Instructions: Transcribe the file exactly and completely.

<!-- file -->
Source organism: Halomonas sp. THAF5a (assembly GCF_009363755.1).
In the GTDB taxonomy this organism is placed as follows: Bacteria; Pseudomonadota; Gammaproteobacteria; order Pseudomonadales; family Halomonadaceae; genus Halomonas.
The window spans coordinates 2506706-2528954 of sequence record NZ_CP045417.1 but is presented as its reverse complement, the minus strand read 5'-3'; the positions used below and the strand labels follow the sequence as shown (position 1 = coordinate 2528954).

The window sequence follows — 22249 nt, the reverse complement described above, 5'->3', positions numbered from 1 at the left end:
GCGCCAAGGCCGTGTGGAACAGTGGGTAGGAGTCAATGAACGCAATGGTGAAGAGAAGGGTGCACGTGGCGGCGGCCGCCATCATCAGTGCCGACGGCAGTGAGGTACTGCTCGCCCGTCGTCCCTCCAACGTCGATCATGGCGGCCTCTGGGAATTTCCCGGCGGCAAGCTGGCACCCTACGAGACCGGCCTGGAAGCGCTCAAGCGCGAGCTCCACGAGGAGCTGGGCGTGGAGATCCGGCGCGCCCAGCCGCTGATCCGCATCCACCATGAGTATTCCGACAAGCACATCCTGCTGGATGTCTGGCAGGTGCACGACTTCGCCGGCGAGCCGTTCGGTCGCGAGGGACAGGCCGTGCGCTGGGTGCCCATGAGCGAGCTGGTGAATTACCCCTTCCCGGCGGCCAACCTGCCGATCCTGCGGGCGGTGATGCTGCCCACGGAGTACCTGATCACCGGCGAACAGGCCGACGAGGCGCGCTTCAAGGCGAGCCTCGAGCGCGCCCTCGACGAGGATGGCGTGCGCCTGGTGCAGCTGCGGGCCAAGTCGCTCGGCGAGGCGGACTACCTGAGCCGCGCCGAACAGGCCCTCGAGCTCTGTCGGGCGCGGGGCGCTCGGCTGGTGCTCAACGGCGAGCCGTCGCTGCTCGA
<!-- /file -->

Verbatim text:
Source organism: Halomonas sp. THAF5a (assembly GCF_009363755.1).
In the GTDB taxonomy this organism is placed as follows: Bacteria; Pseudomonadota; Gammaproteobacteria; order Pseudomonadales; family Halomonadaceae; genus Halomonas.
The window spans coordinates 2506706-2528954 of sequence record NZ_CP045417.1 but is presented as its reverse complement, the minus strand read 5'-3'; the positions used below and the strand labels follow the sequence as shown (position 1 = coordinate 2528954).

The window sequence follows — 22249 nt, the reverse complement described above, 5'->3', positions numbered from 1 at the left end:
GCGCCAAGGCCGTGTGGAACAGTGGGTAGGAGTCAATGAACGCAATGGTGAAGAGAAGGGTGCACGTGGCGGCGGCCGCCATCATCAGTGCCGACGGCAGTGAGGTACTGCTCGCCCGTCGTCCCTCCAACGTCGATCATGGCGGCCTCTGGGAATTTCCCGGCGGCAAGCTGGCACCCTACGAGACCGGCCTGGAAGCGCTCAAGCGCGAGCTCCACGAGGAGCTGGGCGTGGAGATCCGGCGCGCCCAGCCGCTGATCCGCATCCACCATGAGTATTCCGACAAGCACATCCTGCTGGATGTCTGGCAGGTGCACGACTTCGCCGGCGAGCCGTTCGGTCGCGAGGGACAGGCCGTGCGCTGGGTGCCCATGAGCGAGCTGGTGAATTACCCCTTCCCGGCGGCCAACCTGCCGATCCTGCGGGCGGTGATGCTGCCCACGGAGTACCTGATCACCGGCGAACAGGCCGACGAGGCGCGCTTCAAGGCGAGCCTCGAGCGCGCCCTCGACGAGGATGGCGTGCGCCTGGTGCAGCTGCGGGCCAAGTCGCTCGGCGAGGCGGACTACCTGAGCCGCGCCGAACAGGCCCTCGAGCTCTGTCGGGCGCGGGGCGCTCGGCTGGTGCTCAACGGCGAGCCGTCGCTGCTCGA